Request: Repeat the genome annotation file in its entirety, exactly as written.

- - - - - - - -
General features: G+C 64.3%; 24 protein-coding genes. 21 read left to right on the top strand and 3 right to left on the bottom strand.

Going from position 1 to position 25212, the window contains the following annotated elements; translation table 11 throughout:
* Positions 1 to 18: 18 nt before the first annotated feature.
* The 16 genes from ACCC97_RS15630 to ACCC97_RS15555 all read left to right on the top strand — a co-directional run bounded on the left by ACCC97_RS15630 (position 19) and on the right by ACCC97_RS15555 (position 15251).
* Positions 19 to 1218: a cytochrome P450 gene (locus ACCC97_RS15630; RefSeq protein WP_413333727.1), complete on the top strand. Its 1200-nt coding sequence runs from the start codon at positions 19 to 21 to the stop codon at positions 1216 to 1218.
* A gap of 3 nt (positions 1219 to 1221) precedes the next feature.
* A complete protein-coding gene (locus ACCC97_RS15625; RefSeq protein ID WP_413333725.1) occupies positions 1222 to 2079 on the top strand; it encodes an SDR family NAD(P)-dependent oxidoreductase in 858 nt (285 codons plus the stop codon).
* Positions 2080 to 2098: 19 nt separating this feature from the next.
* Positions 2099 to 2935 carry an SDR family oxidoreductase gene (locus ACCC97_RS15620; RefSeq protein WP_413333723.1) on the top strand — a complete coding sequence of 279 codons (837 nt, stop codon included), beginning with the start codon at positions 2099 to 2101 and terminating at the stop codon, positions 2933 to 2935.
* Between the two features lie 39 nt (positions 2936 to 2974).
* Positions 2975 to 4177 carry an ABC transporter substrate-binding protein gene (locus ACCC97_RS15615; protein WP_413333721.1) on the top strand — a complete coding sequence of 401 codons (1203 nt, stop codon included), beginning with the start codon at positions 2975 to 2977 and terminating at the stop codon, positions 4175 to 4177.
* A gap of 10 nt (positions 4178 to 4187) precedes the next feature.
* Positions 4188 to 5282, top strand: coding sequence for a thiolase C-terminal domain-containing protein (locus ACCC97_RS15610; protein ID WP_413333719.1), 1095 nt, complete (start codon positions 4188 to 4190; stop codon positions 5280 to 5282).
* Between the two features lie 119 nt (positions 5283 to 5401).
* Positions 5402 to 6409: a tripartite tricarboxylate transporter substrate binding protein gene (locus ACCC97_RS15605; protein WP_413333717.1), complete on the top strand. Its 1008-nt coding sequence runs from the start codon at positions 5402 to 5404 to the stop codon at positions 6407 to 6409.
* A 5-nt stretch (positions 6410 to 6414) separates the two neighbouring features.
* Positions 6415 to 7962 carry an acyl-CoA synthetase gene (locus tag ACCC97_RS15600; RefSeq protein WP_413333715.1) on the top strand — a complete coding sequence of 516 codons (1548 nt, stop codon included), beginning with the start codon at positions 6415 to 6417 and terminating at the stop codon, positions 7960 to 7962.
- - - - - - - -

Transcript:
General features: G+C 64.3%; 24 protein-coding genes. 21 read left to right on the top strand and 3 right to left on the bottom strand.

Going from position 1 to position 25212, the window contains the following annotated elements; translation table 11 throughout:
* Positions 1 to 18: 18 nt before the first annotated feature.
* The 16 genes from ACCC97_RS15630 to ACCC97_RS15555 all read left to right on the top strand — a co-directional run bounded on the left by ACCC97_RS15630 (position 19) and on the right by ACCC97_RS15555 (position 15251).
* Positions 19 to 1218: a cytochrome P450 gene (locus ACCC97_RS15630; RefSeq protein WP_413333727.1), complete on the top strand. Its 1200-nt coding sequence runs from the start codon at positions 19 to 21 to the stop codon at positions 1216 to 1218.
* A gap of 3 nt (positions 1219 to 1221) precedes the next feature.
* A complete protein-coding gene (locus ACCC97_RS15625; RefSeq protein ID WP_413333725.1) occupies positions 1222 to 2079 on the top strand; it encodes an SDR family NAD(P)-dependent oxidoreductase in 858 nt (285 codons plus the stop codon).
* Positions 2080 to 2098: 19 nt separating this feature from the next.
* Positions 2099 to 2935 carry an SDR family oxidoreductase gene (locus ACCC97_RS15620; RefSeq protein WP_413333723.1) on the top strand — a complete coding sequence of 279 codons (837 nt, stop codon included), beginning with the start codon at positions 2099 to 2101 and terminating at the stop codon, positions 2933 to 2935.
* Between the two features lie 39 nt (positions 2936 to 2974).
* Positions 2975 to 4177 carry an ABC transporter substrate-binding protein gene (locus ACCC97_RS15615; protein WP_413333721.1) on the top strand — a complete coding sequence of 401 codons (1203 nt, stop codon included), beginning with the start codon at positions 2975 to 2977 and terminating at the stop codon, positions 4175 to 4177.
* A gap of 10 nt (positions 4178 to 4187) precedes the next feature.
* Positions 4188 to 5282, top strand: coding sequence for a thiolase C-terminal domain-containing protein (locus ACCC97_RS15610; protein ID WP_413333719.1), 1095 nt, complete (start codon positions 4188 to 4190; stop codon positions 5280 to 5282).
* Between the two features lie 119 nt (positions 5283 to 5401).
* Positions 5402 to 6409: a tripartite tricarboxylate transporter substrate binding protein gene (locus ACCC97_RS15605; protein WP_413333717.1), complete on the top strand. Its 1008-nt coding sequence runs from the start codon at positions 5402 to 5404 to the stop codon at positions 6407 to 6409.
* A 5-nt stretch (positions 6410 to 6414) separates the two neighbouring features.
* Positions 6415 to 7962 carry an acyl-CoA synthetase gene (locus tag ACCC97_RS15600; RefSeq protein WP_413333715.1) on the top strand — a complete coding sequence of 516 codons (1548 nt, stop codon included), beginning with the start codon at positions 6415 to 6417 and terminating at the stop codon, positions 7960 to 7962.